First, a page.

What Price a Welcome? The Role of Respect in the Improving Access to Midwifery Care in Uganda
Project Team: Professor Louise Ackers, Rachel Namiiro, Hannah Webster and Dr Richard Mugahi
Research Group: Knowledge Health and Place
Project Details: This study aimed to assess the role that ‘Disrespect’ played in shaping access to maternity services in community health facilities in Uganda. The 3-delays model (adapted widely from Thaddeus and Maine, 1994) emphasises the need to take a more holistic and less medicalised approach to maternal mortality in Low- and Middle-Income countries.
The first delay concerns health seeking behaviour; the second captures their journeys to access skilled birth attendants and the third, the quality of care they receive when they arrive. Disrespect is fundamentally a quality-of-care issue that impacts directly on health seeking behaviour.
The study addresses the relationship between quality of care and health seeking behaviour and asks the question: why do so many women and especially vulnerable and high-risk women decide not to seek antenatal support and what role does Respect play in this?
We used focus groups with practicing midwives and interviews with both midwives and local women to help us to understand what Respectful Care means in a Ugandan community health setting and identify ways of improving attendance at antenatal and related services. The study reported major concerns around continued experience of physical abuse (slapping and pinching of mothers during labour) but also, and more commonly, verbal abuse. Abuse was found to be closely linked to forms of corruption where women who were unable or unwilling to offer payments to health workers were treated with derision and neglect. Mothers were also concerned about privacy and had particular concerns about how health workers talked about them. The research also identified examples of best practice in a health facility supported by a British Charity, Knowledge For Change. In this setting interview responses suggested very high levels of respectful care and no evidence of patient charging or abuse. This demonstrates the ability to develop and sustain Respectful Care in a Uganda setting and apply that approach to other services (cervical cancer screening and blood donation and management of patients with limb loss). The work has been published and has played a major role in shaping subsequent research applications and creating opportunities for policy transfer to other health facilities and services.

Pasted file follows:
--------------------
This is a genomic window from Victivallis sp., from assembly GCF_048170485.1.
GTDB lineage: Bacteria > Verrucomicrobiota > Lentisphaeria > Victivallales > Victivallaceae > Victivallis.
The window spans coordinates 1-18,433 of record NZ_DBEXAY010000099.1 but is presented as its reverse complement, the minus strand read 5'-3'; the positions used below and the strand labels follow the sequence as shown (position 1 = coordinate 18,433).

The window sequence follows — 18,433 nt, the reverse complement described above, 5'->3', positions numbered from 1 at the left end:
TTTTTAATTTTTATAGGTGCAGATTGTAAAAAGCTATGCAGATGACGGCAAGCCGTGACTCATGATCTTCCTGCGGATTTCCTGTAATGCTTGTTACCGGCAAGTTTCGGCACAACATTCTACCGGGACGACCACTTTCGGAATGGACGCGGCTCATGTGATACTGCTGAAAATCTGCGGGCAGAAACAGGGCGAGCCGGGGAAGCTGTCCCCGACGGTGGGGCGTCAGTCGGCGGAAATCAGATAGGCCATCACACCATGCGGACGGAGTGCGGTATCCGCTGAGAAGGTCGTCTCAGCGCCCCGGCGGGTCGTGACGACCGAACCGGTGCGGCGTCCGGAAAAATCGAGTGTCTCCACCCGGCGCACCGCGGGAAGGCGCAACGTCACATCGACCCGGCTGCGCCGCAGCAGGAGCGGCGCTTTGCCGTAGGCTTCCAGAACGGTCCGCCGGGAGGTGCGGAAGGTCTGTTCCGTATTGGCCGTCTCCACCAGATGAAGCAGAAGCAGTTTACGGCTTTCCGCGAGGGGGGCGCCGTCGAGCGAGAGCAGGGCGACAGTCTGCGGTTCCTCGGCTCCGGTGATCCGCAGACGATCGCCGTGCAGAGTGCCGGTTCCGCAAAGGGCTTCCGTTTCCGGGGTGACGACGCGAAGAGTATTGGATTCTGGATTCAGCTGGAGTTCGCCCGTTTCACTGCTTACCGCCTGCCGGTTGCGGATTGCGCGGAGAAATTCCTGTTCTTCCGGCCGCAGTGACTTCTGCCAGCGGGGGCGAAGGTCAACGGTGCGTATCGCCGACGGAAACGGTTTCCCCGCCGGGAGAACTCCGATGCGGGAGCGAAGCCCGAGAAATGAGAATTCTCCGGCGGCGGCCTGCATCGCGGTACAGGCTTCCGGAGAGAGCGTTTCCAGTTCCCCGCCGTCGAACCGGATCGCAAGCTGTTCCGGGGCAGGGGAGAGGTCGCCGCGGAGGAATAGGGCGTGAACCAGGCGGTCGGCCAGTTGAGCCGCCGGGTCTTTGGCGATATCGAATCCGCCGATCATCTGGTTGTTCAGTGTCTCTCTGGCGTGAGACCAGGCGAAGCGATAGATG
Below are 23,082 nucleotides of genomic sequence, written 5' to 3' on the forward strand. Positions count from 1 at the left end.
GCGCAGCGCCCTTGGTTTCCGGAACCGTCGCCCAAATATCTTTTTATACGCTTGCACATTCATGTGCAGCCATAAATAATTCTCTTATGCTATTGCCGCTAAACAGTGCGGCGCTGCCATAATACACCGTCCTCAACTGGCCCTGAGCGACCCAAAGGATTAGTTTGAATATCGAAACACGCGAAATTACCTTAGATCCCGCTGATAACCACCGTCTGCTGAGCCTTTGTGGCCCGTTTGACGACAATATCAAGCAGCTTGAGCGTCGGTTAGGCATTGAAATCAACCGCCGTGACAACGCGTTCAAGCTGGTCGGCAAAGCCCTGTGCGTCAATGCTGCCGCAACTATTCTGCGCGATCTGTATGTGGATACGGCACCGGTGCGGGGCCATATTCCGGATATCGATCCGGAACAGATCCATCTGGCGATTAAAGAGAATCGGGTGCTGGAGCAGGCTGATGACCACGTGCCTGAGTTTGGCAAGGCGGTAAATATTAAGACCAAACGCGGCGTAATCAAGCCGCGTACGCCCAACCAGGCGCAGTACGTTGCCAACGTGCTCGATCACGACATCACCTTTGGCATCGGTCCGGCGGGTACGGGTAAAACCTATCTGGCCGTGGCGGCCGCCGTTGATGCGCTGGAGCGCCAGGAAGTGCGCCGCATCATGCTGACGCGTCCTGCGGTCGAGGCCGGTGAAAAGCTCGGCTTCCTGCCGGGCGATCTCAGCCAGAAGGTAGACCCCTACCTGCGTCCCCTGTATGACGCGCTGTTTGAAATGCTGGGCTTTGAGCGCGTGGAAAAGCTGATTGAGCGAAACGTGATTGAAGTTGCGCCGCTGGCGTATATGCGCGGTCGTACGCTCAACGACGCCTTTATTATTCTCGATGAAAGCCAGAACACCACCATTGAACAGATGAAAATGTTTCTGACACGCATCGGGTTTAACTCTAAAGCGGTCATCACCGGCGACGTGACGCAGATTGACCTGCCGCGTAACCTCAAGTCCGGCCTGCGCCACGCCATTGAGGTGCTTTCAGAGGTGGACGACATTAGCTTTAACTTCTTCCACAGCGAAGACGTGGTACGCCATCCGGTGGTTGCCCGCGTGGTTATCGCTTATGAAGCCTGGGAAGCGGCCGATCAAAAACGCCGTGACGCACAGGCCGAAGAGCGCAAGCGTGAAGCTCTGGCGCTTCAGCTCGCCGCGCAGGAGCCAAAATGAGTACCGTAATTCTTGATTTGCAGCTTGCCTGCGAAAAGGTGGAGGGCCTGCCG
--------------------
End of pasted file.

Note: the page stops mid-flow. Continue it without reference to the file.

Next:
It has also supported Hannah Webster’s career development (and Masters’ success) as well as supporting co-researching and co-authorship with our Ugandan colleagues.
Ackers, H.L., Webster, H., Mugahi, R. and Namiiro, R. (2018) What Price a Welcome? Understanding structure-agency in the delivery of respectful care in Uganda, International Journal of Health Governance, 23(1):46-59